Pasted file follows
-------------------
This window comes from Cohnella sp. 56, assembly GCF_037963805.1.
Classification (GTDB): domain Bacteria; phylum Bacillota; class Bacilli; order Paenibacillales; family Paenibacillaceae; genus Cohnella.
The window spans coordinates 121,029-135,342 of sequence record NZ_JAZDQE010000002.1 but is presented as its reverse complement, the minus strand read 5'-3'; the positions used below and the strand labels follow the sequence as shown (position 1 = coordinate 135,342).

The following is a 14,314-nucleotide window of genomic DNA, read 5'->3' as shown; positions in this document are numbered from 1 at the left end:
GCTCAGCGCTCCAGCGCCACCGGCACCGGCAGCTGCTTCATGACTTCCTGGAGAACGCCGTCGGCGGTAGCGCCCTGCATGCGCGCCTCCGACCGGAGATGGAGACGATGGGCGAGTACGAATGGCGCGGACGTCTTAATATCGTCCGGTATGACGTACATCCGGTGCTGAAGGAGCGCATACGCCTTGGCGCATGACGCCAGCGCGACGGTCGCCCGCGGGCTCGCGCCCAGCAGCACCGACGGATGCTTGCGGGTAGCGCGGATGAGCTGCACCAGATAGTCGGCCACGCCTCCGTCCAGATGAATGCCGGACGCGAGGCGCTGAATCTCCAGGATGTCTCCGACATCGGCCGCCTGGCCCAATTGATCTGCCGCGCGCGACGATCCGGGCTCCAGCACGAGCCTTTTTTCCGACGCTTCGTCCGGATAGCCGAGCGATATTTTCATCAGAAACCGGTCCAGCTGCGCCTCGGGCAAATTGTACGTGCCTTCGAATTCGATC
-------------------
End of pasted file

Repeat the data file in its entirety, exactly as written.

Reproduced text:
This window comes from Cohnella sp. 56, assembly GCF_037963805.1.
Classification (GTDB): domain Bacteria; phylum Bacillota; class Bacilli; order Paenibacillales; family Paenibacillaceae; genus Cohnella.
The window spans coordinates 121,029-135,342 of sequence record NZ_JAZDQE010000002.1 but is presented as its reverse complement, the minus strand read 5'-3'; the positions used below and the strand labels follow the sequence as shown (position 1 = coordinate 135,342).

The following is a 14,314-nucleotide window of genomic DNA, read 5'->3' as shown; positions in this document are numbered from 1 at the left end:
GCTCAGCGCTCCAGCGCCACCGGCACCGGCAGCTGCTTCATGACTTCCTGGAGAACGCCGTCGGCGGTAGCGCCCTGCATGCGCGCCTCCGACCGGAGATGGAGACGATGGGCGAGTACGAATGGCGCGGACGTCTTAATATCGTCCGGTATGACGTACATCCGGTGCTGAAGGAGCGCATACGCCTTGGCGCATGACGCCAGCGCGACGGTCGCCCGCGGGCTCGCGCCCAGCAGCACCGACGGATGCTTGCGGGTAGCGCGGATGAGCTGCACCAGATAGTCGGCCACGCCTCCGTCCAGATGAATGCCGGACGCGAGGCGCTGAATCTCCAGGATGTCTCCGACATCGGCCGCCTGGCCCAATTGATCTGCCGCGCGCGACGATCCGGGCTCCAGCACGAGCCTTTTTTCCGACGCTTCGTCCGGATAGCCGAGCGATATTTTCATCAGAAACCGGTCCAGCTGCGCCTCGGGCAAATTGTACGTGCCTTCGAATTCGATC